U club links religion, business

Religion’s role as an ethical standard in the business world has some opponents questioning its effectiveness.

Truth in Business, a Carlson School of Management student club, is hosting a series of talks on the issue in March and April.

Group leaders said their faith can be a moral compass and they work to “represent the dynamic leadership of Jesus Christ.”

DJ Grothe, Campus Freethought Alliance director, said he disagrees with the group’s vision.

“Jesus’ whole ethic is a token economy based on reward and punishment,” Grothe said.

The Campus Freethought Alliance is the largest network of atheist students and faculty in the United States, he said.

“But ethicists know that the most developed ethical systems are those that promote being good even when there is no reward,” he said.

Brian Jacobson, Truth in Business president, co-founded the group fall semester to make connections between students and Twin Cities Christian business leaders.

“We felt a disconnection between our career decisions and our faith,” Jacobson said.

Jacobson said the group is currently discussing the book “God is my CEO,” by Larry Julian.

Bob Osburn is the executive director of the MacLaurin Institute, a local Christian studies center that is co-sponsoring the series with Twin Cities Workplace Ministries.

“Christian scholarship belongs in the University,” Osburn said. “Right now, only secular ideas are allowed.

“We’re not talking about theocracy,” he said. “But the marketplace of ideas needs to be more open.”

Grothe said voluntary associations of all kinds have a right to form.

“The problem is when they become subversive and antagonistic to the values of our secular democracy,” he said.

Jean Kane, WelshCo president, will talk about religion and women in business March 8. WelshCo is one of the largest commercial real estate firms in the Twin Cities.

“My (Christian) faith and value system plays a big part in how I live my life and how I run the company,” Kane said.

Christopher Weiss, an adviser for the University’s Campus Atheists and Secular Humanists, said he does not think religion is a model for business.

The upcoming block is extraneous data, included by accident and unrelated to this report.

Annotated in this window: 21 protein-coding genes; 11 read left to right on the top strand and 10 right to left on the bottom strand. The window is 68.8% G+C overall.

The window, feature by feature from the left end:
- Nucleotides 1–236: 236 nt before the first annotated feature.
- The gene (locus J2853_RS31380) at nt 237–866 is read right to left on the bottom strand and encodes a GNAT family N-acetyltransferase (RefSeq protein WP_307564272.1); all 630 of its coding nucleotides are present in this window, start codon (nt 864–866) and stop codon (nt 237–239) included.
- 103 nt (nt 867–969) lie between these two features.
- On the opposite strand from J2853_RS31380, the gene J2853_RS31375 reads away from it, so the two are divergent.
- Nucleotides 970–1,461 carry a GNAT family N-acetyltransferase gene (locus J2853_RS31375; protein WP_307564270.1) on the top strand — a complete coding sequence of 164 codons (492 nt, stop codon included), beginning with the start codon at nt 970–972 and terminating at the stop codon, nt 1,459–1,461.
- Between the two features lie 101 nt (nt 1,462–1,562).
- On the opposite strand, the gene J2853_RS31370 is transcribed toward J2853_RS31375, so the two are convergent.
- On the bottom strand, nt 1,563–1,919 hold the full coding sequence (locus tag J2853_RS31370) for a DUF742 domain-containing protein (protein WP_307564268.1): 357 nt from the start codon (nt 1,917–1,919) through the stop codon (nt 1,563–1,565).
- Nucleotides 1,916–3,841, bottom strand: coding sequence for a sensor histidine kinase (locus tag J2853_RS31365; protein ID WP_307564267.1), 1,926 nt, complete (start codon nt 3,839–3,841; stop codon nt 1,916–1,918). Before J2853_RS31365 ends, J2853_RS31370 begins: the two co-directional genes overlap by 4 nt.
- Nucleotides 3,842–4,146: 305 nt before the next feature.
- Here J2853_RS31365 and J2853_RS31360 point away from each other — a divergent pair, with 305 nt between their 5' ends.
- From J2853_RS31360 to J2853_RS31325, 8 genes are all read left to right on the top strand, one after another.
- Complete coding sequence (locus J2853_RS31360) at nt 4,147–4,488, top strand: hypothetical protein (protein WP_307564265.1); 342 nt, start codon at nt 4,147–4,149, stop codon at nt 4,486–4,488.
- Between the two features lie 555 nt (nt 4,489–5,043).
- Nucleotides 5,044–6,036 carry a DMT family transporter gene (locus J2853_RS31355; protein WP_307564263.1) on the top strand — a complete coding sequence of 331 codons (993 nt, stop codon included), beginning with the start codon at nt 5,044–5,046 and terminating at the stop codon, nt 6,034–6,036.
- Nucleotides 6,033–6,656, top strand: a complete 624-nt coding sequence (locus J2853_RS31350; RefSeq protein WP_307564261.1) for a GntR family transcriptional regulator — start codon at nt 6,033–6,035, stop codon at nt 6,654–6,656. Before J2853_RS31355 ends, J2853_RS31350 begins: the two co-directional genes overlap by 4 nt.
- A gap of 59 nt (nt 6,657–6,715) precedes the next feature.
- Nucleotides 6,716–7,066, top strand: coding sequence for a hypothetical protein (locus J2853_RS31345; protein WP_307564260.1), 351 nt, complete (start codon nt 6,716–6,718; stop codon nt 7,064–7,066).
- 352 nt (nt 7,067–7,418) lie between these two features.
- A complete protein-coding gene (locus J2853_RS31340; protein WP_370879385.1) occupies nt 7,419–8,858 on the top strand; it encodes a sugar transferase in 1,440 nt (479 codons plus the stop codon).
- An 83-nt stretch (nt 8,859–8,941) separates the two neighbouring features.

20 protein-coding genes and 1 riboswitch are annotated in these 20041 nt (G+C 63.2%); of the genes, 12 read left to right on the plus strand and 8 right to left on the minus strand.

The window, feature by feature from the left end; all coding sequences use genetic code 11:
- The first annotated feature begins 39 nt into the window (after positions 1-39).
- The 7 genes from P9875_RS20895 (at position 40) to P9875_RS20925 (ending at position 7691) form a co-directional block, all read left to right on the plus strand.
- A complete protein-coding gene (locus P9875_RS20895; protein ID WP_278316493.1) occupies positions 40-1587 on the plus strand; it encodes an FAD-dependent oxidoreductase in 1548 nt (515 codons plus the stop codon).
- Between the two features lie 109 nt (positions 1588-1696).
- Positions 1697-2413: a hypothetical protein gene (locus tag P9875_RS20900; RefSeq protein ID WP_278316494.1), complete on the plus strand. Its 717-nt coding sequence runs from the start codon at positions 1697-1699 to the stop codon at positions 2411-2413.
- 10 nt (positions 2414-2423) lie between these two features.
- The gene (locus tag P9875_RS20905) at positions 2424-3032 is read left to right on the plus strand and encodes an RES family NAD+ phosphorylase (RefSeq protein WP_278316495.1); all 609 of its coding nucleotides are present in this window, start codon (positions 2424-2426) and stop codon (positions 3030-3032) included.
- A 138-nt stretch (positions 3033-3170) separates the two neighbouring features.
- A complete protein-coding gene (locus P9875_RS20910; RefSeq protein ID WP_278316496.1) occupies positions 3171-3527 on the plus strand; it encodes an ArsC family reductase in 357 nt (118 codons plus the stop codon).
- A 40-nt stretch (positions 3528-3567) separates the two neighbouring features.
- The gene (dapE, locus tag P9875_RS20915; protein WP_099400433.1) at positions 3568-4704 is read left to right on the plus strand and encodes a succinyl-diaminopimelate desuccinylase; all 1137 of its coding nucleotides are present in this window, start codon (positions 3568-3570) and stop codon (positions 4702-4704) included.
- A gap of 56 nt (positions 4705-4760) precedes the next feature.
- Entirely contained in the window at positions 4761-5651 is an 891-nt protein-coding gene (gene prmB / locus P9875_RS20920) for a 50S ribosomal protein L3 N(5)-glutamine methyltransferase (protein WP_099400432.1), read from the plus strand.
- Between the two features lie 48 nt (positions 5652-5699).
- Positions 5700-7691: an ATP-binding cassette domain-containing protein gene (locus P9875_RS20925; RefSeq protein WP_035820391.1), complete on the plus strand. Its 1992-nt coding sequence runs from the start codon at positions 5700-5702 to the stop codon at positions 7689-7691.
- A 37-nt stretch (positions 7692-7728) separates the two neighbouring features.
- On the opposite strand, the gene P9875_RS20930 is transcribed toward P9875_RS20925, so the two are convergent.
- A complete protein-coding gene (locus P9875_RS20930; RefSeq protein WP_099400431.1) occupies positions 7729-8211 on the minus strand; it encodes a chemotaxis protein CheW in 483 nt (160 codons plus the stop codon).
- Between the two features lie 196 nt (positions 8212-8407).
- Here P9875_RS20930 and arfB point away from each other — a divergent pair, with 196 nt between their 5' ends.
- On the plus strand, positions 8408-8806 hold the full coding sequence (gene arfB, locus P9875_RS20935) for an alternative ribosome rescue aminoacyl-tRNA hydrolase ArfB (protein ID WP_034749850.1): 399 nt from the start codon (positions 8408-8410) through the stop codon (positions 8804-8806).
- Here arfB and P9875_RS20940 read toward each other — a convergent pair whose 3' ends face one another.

“Most religions I’ve ever seen don’t really have an economics section,” he said.

There are vague rules for personal situations, Weiss said.

“But it doesn’t say ‘Insider trading is wrong,’ ” he said.

Marc Belton, General Mills senior vice president, will speak about God and the global marketplace March 29.

A person’s beliefs are “a lens to look at the world, which is grounded in reality,” he said. “It’s grounded in truth Ö ethics Ö and in love for your fellow man.”

But, Grothe said, religion in business becomes a problem when “many devout people believe theologically that they have to convert their neighbor.”

Kane said she does not think displaying her religious symbols is appropriate for a workplace.

“I don’t feel I need to advertise my faith to the world. It’s the way you live. It’s who you are,” Kane said.

Penny Edgell, a University sociology professor, said people should not be advocates for their faith in the workplace.

August Brunsman, executive director of the national Secular Student Alliance, said Christianity does not always translate into good values.

“Christianity has been used to defend practices that now seem morally abhorrent to most Americans, such as slavery and sexism,” Brunsman said.

But, Belton said, everyone believes in something.

“Everyone operates on a certain set of assumptions,” he said. “People might feel more comfortable knowing that you are defined by (beliefs) outside of just yourself.”